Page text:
Recent News:


JSNN Selected for National Nanotechnology Site

Through the Joint School of Nanoscience and Nanoengineering, North Carolina A&T State University is part of a collaboration being funded by the National Science Foundation (NSF) to advance research, education and infrastructure in nanoscale science, engineering and technology.

NSF has selected the Southeastern Nanotechnology Infrastructure Corridor (SENIC), a collaboration between Georgia Institute of Technology’s Institute of Electronics and Nanotechnology (GT-IEN), N.C. A&T and the University of North Carolina at Greensboro (UNCG), as a site for the prestigious National Nanotechnology Coordinated Infrastructure (NNCI).

Dr. Oliver Brand, executive director of GT-IEN will direct the SENIC program. The work at A&T and UNCG will be conducted at the Joint School of Nanoscience and Nanoengineering (JSNN).

Nationwide, NSF will provide a total of $81 million over five years to support 16 NNCI sites, a network of user facilities to advance research, education and infrastructure in nanoscale science, engineering and technology. The SENIC program will receive a total of $8 million in funding. JSNN’s portion of this funding is $1.8 million over five years.

“NSF’s long-standing investments in nanotechnology infrastructure have helped the research community to make great progress by making research facilities available,” said Pramod Khargonekar, assistant director for the NSF Directorate of Engineering. “NNCI will serve as a nationwide backbone for nanoscale research, which will lead to continuing innovations and economic and societal benefits.”

“This grant will provide an affordable, open and one-stop-shop to leading-edge nanofabrication and characterization tools to a growing user community from academia, government, small and large companies across the southeastern United States” said Dr. Shyam Aravamudhan, co-principal investigator and assistant professor of nanoengineering at A&T. “This is the first time that JSNN will be involved in this elite network of nanotechnology user facilities.”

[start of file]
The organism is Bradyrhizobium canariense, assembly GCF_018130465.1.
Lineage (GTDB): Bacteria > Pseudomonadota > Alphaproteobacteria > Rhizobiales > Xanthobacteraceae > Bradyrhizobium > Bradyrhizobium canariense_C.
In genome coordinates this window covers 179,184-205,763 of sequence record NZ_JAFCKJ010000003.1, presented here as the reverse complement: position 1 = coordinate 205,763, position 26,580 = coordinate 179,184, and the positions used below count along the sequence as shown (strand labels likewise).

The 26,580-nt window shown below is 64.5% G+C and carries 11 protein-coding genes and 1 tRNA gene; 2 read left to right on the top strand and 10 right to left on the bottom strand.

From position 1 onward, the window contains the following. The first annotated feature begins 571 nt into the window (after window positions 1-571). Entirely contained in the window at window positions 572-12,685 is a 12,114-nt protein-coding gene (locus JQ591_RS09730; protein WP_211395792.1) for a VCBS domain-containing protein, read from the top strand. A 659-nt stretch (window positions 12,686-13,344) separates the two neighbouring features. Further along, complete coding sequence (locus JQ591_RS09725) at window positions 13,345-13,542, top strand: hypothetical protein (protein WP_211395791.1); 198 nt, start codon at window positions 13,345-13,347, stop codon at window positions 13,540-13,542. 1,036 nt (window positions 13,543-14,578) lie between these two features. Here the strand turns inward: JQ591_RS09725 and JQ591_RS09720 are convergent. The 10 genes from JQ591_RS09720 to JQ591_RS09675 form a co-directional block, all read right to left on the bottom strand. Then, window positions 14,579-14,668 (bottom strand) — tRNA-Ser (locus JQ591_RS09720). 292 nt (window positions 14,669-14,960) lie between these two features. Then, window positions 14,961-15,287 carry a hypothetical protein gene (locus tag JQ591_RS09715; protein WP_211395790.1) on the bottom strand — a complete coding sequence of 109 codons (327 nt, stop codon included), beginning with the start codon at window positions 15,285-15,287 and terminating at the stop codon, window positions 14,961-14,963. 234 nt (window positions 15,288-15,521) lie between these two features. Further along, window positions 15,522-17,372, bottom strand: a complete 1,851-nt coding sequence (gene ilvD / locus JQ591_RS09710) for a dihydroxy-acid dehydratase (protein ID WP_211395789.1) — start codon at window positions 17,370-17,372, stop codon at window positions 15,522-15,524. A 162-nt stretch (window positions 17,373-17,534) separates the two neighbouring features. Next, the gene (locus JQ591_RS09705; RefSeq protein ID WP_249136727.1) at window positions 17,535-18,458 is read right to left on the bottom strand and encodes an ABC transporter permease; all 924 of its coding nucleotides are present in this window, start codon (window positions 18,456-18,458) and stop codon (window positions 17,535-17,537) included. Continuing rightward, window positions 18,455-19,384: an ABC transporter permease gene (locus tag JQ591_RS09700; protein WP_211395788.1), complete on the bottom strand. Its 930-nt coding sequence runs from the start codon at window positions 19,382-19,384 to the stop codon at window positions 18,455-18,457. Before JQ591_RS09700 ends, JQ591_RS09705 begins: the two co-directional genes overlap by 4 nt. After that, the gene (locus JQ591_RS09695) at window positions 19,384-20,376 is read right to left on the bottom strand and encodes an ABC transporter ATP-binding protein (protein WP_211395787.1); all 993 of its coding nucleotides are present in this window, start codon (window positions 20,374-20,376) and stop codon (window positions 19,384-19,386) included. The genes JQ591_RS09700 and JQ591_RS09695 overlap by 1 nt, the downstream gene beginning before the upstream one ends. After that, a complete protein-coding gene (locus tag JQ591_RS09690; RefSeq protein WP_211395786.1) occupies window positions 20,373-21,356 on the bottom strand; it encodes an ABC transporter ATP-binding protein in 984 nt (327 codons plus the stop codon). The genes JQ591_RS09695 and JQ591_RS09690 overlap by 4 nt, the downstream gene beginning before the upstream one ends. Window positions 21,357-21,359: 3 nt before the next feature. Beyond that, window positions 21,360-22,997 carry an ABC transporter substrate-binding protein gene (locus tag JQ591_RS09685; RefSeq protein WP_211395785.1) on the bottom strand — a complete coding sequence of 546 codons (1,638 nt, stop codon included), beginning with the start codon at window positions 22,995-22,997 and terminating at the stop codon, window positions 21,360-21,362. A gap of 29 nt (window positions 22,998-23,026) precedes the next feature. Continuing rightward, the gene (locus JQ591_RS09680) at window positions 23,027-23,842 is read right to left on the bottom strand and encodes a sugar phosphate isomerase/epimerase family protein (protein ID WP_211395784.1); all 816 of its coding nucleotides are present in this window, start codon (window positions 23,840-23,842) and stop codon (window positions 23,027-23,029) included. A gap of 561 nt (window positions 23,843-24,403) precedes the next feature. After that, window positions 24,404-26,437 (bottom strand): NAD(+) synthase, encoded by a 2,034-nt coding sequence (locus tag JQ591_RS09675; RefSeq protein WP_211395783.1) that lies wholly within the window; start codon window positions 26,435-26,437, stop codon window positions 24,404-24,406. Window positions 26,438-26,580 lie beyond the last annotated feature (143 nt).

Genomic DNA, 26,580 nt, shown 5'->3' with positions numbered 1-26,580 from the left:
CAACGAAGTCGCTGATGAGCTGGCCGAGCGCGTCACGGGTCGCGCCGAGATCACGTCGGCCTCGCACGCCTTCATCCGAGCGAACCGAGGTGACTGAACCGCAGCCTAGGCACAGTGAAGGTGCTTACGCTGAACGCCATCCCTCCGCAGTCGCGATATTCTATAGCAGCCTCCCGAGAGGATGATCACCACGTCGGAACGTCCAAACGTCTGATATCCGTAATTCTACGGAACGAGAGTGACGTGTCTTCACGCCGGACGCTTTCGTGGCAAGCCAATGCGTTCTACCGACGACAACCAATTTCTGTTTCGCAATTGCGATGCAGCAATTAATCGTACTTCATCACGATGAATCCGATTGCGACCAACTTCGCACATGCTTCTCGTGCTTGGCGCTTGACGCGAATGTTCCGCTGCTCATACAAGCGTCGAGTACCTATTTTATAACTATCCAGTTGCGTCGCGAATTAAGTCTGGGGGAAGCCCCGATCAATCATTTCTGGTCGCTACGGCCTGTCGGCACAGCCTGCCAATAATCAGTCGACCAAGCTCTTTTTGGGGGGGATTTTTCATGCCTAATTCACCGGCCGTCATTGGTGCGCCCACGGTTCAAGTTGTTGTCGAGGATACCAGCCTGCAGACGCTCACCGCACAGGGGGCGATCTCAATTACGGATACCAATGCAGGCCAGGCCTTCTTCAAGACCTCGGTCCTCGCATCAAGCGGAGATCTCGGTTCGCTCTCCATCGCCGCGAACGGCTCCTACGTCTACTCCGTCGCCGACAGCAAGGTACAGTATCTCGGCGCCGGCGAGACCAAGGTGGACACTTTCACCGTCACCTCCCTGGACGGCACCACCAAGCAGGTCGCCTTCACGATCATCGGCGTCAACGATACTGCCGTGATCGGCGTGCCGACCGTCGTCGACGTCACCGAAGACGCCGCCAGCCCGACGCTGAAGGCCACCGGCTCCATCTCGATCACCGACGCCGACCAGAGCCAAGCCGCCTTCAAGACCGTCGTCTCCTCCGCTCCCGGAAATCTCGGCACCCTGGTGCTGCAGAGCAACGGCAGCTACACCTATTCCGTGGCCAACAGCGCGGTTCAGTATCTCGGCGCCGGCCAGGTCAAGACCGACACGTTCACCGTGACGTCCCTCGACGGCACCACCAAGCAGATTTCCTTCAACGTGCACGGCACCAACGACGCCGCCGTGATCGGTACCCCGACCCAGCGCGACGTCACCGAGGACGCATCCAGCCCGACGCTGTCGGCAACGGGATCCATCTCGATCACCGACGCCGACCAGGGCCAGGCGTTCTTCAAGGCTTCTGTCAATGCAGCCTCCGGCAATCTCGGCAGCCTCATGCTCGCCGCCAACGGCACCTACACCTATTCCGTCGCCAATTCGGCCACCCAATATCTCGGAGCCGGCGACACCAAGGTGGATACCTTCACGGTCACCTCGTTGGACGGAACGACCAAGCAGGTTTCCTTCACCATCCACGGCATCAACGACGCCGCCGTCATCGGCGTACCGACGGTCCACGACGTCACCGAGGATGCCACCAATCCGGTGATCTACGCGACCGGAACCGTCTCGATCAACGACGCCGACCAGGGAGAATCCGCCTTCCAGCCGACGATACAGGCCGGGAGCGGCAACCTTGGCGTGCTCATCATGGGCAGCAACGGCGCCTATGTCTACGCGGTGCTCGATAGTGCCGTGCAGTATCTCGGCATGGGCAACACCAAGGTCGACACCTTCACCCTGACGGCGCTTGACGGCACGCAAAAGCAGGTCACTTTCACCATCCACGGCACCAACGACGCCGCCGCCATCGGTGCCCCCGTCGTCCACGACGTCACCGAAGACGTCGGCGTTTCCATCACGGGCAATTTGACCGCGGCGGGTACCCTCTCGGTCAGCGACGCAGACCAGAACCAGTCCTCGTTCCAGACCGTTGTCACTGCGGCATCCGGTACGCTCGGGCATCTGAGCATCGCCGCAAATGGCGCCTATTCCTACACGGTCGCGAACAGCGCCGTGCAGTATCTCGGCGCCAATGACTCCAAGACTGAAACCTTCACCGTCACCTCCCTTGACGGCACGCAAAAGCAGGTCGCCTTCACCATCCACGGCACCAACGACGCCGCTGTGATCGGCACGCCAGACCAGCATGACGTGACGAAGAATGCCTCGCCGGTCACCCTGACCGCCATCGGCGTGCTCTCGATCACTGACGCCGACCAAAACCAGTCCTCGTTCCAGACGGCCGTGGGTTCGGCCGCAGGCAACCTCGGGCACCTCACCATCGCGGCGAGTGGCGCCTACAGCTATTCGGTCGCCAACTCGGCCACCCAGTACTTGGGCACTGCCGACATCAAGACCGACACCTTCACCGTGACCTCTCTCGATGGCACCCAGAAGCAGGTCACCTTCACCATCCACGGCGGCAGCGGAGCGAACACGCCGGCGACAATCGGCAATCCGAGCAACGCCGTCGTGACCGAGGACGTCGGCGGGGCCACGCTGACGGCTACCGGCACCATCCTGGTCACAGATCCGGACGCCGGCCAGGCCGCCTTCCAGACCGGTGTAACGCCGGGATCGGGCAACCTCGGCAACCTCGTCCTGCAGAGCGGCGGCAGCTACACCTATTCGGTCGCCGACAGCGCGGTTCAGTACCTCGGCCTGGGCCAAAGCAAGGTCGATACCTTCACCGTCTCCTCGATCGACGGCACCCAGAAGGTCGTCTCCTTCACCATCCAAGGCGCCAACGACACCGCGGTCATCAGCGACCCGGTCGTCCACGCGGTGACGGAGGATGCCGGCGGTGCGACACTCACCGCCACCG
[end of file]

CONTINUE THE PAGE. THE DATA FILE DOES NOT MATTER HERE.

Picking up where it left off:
“This new award is a testament to JSNN’s core lab, open-use and shared user model that promotes access to its unique set of state-of-art tools, faculty and staff expertise,” said Dr. James Ryan, founding dean of JSNN.

Dr. Daniel Herr, co-PI and chair of nanoscience at UNCG said, “SENIC will strengthen and accelerate innovation in both traditional disciplines, such as electronics and materials, and newer areas, such as computational nanotechnology, biomedical and environmental sciences.”

Dr. Joseph L. Graves Jr., associate dean for research at JSNN, added, “SENIC will greatly aid our local economies. The 21st century will require a skilled workforce trained in the tools and techniques of nanotechnology. This grant will allow us to implement a comprehensive education and outreach program, embedded with lessons in socially and ethically responsible development and use of nanotechnology, designed to reach a broad and diverse audience of students, teachers and the public.”